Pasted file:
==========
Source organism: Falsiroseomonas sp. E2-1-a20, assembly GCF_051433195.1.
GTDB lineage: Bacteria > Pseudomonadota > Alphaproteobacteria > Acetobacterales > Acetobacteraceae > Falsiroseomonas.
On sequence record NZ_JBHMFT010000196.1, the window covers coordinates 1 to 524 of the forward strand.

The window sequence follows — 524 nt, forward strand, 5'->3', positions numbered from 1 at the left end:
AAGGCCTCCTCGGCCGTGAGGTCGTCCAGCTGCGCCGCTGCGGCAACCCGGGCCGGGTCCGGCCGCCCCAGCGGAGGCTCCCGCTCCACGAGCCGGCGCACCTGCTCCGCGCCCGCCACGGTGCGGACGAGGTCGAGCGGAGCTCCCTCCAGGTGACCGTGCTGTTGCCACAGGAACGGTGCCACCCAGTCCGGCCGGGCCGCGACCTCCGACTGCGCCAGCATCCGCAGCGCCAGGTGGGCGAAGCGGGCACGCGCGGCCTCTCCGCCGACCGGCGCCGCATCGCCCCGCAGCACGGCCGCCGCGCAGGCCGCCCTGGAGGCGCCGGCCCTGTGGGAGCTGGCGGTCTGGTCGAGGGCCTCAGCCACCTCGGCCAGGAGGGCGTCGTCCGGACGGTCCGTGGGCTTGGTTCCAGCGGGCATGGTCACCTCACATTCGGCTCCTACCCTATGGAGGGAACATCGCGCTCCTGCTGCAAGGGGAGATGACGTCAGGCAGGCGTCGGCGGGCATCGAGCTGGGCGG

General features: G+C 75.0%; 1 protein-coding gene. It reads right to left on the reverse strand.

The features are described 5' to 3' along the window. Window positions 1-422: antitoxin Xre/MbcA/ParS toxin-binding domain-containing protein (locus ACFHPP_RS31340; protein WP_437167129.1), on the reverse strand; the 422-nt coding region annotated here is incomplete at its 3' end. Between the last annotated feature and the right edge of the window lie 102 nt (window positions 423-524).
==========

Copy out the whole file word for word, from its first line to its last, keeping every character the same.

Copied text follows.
Source organism: Falsiroseomonas sp. E2-1-a20, assembly GCF_051433195.1.
GTDB lineage: Bacteria > Pseudomonadota > Alphaproteobacteria > Acetobacterales > Acetobacteraceae > Falsiroseomonas.
On sequence record NZ_JBHMFT010000196.1, the window covers coordinates 1 to 524 of the forward strand.

The window sequence follows — 524 nt, forward strand, 5'->3', positions numbered from 1 at the left end:
AAGGCCTCCTCGGCCGTGAGGTCGTCCAGCTGCGCCGCTGCGGCAACCCGGGCCGGGTCCGGCCGCCCCAGCGGAGGCTCCCGCTCCACGAGCCGGCGCACCTGCTCCGCGCCCGCCACGGTGCGGACGAGGTCGAGCGGAGCTCCCTCCAGGTGACCGTGCTGTTGCCACAGGAACGGTGCCACCCAGTCCGGCCGGGCCGCGACCTCCGACTGCGCCAGCATCCGCAGCGCCAGGTGGGCGAAGCGGGCACGCGCGGCCTCTCCGCCGACCGGCGCCGCATCGCCCCGCAGCACGGCCGCCGCGCAGGCCGCCCTGGAGGCGCCGGCCCTGTGGGAGCTGGCGGTCTGGTCGAGGGCCTCAGCCACCTCGGCCAGGAGGGCGTCGTCCGGACGGTCCGTGGGCTTGGTTCCAGCGGGCATGGTCACCTCACATTCGGCTCCTACCCTATGGAGGGAACATCGCGCTCCTGCTGCAAGGGGAGATGACGTCAGGCAGGCGTCGGCGGGCATCGAGCTGGGCGG

General features: G+C 75.0%; 1 protein-coding gene. It reads right to left on the reverse strand.

The features are described 5' to 3' along the window. Window positions 1-422: antitoxin Xre/MbcA/ParS toxin-binding domain-containing protein (locus ACFHPP_RS31340; protein WP_437167129.1), on the reverse strand; the 422-nt coding region annotated here is incomplete at its 3' end. Between the last annotated feature and the right edge of the window lie 102 nt (window positions 423-524).